Setting the N8800 up was fairly simply—after all, I had already been using the N5200 for more than a year. It was simply a matter of dropping in eight drives, connecting the bundled patch cable to the WAN port, and attaching both power cords (you need to used both power supplies, else the system’s alarm sounds). Power up, hit the device’s default IP, and start configuring the configuration utility, which resides on a motherboard-down DoM.
The interface of the config app was initially the same as the one used on Thecus’ N5200—a fact that we’ve seen some users complain about (personally, I thought it was easy to navigate and manipulate). However, there was recently an update published that phased in a new AJAX interface. It’ll take some getting used to, but its hierarchical layout is logical enough, and performance of the UI is reasonable.
Without question, this isn’t a piece of equipment you’re going to want to have running in an office environment. While it’s a good deal quieter than most of the rackmount servers I’ve ever heard, the N8800 still cranks out 54.5 decibels from three feet away, head-on. In contrast, the N5200 (armed with four 1TB drives at the same distance) generates 45.4 decibels.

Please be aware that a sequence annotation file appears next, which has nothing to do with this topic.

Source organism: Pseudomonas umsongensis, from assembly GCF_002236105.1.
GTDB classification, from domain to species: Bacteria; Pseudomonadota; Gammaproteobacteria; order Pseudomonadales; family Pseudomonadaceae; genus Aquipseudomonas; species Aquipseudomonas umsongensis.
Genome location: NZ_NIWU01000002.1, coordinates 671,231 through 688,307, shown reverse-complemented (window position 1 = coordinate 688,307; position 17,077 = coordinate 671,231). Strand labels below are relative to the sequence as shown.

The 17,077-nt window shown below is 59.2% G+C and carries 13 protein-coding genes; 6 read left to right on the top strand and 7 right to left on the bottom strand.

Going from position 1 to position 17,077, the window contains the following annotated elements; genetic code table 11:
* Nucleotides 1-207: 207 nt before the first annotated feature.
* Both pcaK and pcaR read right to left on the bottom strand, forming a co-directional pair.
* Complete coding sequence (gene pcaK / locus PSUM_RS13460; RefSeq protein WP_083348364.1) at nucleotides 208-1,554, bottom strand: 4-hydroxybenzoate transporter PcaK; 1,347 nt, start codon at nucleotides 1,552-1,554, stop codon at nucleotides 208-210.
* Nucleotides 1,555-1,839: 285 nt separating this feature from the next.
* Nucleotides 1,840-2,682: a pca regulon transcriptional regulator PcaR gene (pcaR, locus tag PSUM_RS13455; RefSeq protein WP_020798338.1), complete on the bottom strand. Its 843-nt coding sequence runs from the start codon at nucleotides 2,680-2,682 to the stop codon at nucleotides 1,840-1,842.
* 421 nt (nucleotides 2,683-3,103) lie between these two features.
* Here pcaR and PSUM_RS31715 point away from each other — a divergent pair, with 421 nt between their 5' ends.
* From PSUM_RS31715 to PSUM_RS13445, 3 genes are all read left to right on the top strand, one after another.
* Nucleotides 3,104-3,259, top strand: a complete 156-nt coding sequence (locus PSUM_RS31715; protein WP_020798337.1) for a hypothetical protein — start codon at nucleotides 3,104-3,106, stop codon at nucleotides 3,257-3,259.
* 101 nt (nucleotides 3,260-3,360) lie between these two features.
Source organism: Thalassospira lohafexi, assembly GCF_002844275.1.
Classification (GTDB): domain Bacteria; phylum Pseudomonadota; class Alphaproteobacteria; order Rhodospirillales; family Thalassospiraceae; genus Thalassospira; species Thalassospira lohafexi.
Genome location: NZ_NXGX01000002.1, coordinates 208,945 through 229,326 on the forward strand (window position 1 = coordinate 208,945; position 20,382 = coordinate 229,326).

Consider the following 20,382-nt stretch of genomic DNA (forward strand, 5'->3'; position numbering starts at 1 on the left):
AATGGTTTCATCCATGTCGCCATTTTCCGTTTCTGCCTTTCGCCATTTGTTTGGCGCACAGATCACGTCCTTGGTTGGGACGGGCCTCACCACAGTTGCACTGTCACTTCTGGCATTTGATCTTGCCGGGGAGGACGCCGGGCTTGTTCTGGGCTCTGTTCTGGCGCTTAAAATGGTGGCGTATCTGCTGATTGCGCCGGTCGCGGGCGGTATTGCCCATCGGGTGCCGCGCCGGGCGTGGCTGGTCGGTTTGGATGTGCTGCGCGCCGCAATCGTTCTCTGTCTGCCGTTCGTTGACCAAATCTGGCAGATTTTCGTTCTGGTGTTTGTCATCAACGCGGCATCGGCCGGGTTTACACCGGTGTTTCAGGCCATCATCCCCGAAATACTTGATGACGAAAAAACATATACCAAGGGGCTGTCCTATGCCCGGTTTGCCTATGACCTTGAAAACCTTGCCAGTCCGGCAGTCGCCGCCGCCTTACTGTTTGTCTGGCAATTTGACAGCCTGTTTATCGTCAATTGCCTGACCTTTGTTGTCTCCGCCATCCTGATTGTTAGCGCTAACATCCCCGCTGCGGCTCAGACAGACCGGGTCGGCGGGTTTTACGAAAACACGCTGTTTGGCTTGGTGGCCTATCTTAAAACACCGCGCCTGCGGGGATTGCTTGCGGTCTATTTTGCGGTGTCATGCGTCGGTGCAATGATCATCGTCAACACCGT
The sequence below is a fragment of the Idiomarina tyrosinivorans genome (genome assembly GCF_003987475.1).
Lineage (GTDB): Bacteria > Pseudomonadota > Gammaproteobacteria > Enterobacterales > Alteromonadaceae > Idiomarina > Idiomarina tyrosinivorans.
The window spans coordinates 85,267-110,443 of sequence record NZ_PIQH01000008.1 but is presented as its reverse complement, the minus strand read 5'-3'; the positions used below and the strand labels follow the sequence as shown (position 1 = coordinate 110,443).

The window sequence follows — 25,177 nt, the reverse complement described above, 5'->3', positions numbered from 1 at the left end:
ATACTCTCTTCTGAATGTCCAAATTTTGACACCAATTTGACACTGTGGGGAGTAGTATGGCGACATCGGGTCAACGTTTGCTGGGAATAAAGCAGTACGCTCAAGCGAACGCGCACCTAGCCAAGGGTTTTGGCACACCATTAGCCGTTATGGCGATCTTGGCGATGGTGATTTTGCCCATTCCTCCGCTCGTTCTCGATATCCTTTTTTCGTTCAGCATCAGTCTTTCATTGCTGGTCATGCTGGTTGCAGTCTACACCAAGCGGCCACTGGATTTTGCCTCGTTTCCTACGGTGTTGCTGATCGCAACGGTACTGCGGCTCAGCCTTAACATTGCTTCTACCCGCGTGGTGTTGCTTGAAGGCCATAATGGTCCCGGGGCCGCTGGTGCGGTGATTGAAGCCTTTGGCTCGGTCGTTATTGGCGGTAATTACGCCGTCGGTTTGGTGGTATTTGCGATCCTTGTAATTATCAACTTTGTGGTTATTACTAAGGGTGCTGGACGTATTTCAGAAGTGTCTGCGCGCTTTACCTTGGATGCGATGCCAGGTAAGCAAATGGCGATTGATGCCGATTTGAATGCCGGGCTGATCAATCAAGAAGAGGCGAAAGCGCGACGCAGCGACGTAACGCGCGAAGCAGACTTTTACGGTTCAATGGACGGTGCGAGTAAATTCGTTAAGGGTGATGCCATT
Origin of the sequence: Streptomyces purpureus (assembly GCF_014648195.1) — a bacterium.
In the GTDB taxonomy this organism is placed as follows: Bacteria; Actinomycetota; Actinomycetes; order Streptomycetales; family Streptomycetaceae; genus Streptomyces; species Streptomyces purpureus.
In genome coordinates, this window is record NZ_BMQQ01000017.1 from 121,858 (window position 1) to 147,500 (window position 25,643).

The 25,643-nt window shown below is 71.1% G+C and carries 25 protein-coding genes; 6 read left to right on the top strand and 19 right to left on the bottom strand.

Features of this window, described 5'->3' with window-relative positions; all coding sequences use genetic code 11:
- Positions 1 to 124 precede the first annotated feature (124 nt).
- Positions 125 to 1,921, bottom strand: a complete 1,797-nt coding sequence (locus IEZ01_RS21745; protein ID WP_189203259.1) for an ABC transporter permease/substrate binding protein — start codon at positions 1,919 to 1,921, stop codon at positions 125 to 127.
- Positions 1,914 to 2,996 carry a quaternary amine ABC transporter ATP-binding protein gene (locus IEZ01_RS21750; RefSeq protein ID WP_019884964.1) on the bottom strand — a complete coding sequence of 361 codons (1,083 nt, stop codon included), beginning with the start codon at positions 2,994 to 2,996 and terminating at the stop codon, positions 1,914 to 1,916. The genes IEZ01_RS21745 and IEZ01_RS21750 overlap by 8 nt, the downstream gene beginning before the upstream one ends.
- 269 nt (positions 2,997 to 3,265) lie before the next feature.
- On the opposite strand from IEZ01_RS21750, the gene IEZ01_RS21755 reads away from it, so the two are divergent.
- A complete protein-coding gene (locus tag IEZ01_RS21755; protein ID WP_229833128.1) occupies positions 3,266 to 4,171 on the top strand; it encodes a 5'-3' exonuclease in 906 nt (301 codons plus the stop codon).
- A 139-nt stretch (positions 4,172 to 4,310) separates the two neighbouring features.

Rubber, Meet Road
We’ve established that home users probably won’t be using this unit. We’ve established that you probably don’t want it running anywhere people who can hear actually need to get work done. This thing had better be full of features and fast, right?
Fortunately, it is on both accounts. I was able to write 4.86GB of benchmark folders from the N8800 to my Core i7-based workstation in 1:27. The same operation took 2:05 with the Thecus N5200 (as a brief refresher, the N5200 only has a 600 MHz Celeron M and 256MB of DDR memory backing it—it’s comparatively much less powerful).
The appliance’s list of features reads like a compilation of business must-haves: Wake on LAN, UPS monitoring, build-in backup, scalability out to additional units, RAID 0/1/5/6/10 support, auto-rebuild, hot-swap, hot-spare, programmable spin-down for power savings, load balancing, link fail-over—to be honest, most of this is overkill for my application, and really needs to be used in an environment with more than two or three users (twenty or thirty would be a better starting point, I imagine).
However, at the end of the day, the 55+ MB/s I’m able to get out of Thecus’ N8800 is more than ample for streaming multiple Blu-ray quality movies around the house (in comparison, the N5200’s RAID 5 array was good for just under 40 MB/s). And with eight drive bays (plus the option to stack additional units), I think I’m taken care of for capacity, too.